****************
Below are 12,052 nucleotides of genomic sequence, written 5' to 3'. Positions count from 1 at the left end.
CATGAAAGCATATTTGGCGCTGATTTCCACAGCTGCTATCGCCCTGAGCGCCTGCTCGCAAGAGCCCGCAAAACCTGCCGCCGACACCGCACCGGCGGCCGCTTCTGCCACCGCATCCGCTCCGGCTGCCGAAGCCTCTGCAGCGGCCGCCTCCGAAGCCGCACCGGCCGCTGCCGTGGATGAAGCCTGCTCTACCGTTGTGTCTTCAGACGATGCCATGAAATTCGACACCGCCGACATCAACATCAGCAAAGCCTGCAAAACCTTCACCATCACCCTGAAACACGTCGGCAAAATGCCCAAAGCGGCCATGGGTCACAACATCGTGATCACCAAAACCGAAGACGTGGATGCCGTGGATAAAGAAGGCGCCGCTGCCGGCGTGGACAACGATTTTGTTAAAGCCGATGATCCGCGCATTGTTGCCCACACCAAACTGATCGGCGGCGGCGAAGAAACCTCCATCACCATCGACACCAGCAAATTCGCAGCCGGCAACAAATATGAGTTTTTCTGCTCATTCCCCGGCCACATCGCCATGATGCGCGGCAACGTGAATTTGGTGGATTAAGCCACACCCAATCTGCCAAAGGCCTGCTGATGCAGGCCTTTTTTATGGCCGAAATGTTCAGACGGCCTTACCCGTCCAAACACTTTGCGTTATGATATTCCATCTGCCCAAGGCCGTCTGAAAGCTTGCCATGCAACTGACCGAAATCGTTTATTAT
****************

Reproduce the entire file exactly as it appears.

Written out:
Below are 12,052 nucleotides of genomic sequence, written 5' to 3'. Positions count from 1 at the left end.
CATGAAAGCATATTTGGCGCTGATTTCCACAGCTGCTATCGCCCTGAGCGCCTGCTCGCAAGAGCCCGCAAAACCTGCCGCCGACACCGCACCGGCGGCCGCTTCTGCCACCGCATCCGCTCCGGCTGCCGAAGCCTCTGCAGCGGCCGCCTCCGAAGCCGCACCGGCCGCTGCCGTGGATGAAGCCTGCTCTACCGTTGTGTCTTCAGACGATGCCATGAAATTCGACACCGCCGACATCAACATCAGCAAAGCCTGCAAAACCTTCACCATCACCCTGAAACACGTCGGCAAAATGCCCAAAGCGGCCATGGGTCACAACATCGTGATCACCAAAACCGAAGACGTGGATGCCGTGGATAAAGAAGGCGCCGCTGCCGGCGTGGACAACGATTTTGTTAAAGCCGATGATCCGCGCATTGTTGCCCACACCAAACTGATCGGCGGCGGCGAAGAAACCTCCATCACCATCGACACCAGCAAATTCGCAGCCGGCAACAAATATGAGTTTTTCTGCTCATTCCCCGGCCACATCGCCATGATGCGCGGCAACGTGAATTTGGTGGATTAAGCCACACCCAATCTGCCAAAGGCCTGCTGATGCAGGCCTTTTTTATGGCCGAAATGTTCAGACGGCCTTACCCGTCCAAACACTTTGCGTTATGATATTCCATCTGCCCAAGGCCGTCTGAAAGCTTGCCATGCAACTGACCGAAATCGTTTATTAT